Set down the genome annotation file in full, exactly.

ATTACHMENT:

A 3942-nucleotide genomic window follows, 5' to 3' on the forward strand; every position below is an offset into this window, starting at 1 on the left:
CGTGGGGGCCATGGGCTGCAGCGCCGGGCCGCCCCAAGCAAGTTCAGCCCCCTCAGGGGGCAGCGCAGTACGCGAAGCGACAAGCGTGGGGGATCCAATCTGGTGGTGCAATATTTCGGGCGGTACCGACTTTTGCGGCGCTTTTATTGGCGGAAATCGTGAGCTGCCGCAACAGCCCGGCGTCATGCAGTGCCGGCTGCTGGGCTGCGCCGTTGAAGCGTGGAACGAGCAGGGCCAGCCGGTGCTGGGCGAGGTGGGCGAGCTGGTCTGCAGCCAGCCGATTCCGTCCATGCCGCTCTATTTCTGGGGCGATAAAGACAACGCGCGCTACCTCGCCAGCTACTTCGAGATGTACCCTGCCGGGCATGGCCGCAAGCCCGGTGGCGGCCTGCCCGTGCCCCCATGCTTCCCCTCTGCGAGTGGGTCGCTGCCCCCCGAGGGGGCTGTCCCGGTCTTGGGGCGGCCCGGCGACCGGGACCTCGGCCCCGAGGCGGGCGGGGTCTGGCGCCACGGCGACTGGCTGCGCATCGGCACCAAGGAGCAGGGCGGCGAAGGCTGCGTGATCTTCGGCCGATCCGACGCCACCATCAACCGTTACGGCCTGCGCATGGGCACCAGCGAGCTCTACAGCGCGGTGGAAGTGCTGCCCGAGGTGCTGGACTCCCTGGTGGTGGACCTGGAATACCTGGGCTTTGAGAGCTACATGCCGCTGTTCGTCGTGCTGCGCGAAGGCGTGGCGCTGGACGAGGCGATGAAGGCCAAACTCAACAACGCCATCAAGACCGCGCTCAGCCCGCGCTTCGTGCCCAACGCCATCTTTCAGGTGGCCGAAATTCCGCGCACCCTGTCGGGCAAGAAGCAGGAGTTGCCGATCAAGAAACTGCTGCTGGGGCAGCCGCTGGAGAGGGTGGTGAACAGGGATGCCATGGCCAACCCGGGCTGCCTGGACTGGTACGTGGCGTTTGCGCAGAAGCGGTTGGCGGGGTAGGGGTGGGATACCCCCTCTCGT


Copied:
A 3942-nucleotide genomic window follows, 5' to 3' on the forward strand; every position below is an offset into this window, starting at 1 on the left:
CGTGGGGGCCATGGGCTGCAGCGCCGGGCCGCCCCAAGCAAGTTCAGCCCCCTCAGGGGGCAGCGCAGTACGCGAAGCGACAAGCGTGGGGGATCCAATCTGGTGGTGCAATATTTCGGGCGGTACCGACTTTTGCGGCGCTTTTATTGGCGGAAATCGTGAGCTGCCGCAACAGCCCGGCGTCATGCAGTGCCGGCTGCTGGGCTGCGCCGTTGAAGCGTGGAACGAGCAGGGCCAGCCGGTGCTGGGCGAGGTGGGCGAGCTGGTCTGCAGCCAGCCGATTCCGTCCATGCCGCTCTATTTCTGGGGCGATAAAGACAACGCGCGCTACCTCGCCAGCTACTTCGAGATGTACCCTGCCGGGCATGGCCGCAAGCCCGGTGGCGGCCTGCCCGTGCCCCCATGCTTCCCCTCTGCGAGTGGGTCGCTGCCCCCCGAGGGGGCTGTCCCGGTCTTGGGGCGGCCCGGCGACCGGGACCTCGGCCCCGAGGCGGGCGGGGTCTGGCGCCACGGCGACTGGCTGCGCATCGGCACCAAGGAGCAGGGCGGCGAAGGCTGCGTGATCTTCGGCCGATCCGACGCCACCATCAACCGTTACGGCCTGCGCATGGGCACCAGCGAGCTCTACAGCGCGGTGGAAGTGCTGCCCGAGGTGCTGGACTCCCTGGTGGTGGACCTGGAATACCTGGGCTTTGAGAGCTACATGCCGCTGTTCGTCGTGCTGCGCGAAGGCGTGGCGCTGGACGAGGCGATGAAGGCCAAACTCAACAACGCCATCAAGACCGCGCTCAGCCCGCGCTTCGTGCCCAACGCCATCTTTCAGGTGGCCGAAATTCCGCGCACCCTGTCGGGCAAGAAGCAGGAGTTGCCGATCAAGAAACTGCTGCTGGGGCAGCCGCTGGAGAGGGTGGTGAACAGGGATGCCATGGCCAACCCGGGCTGCCTGGACTGGTACGTGGCGTTTGCGCAGAAGCGGTTGGCGGGGTAGGGGTGGGATACCCCCTCTCGT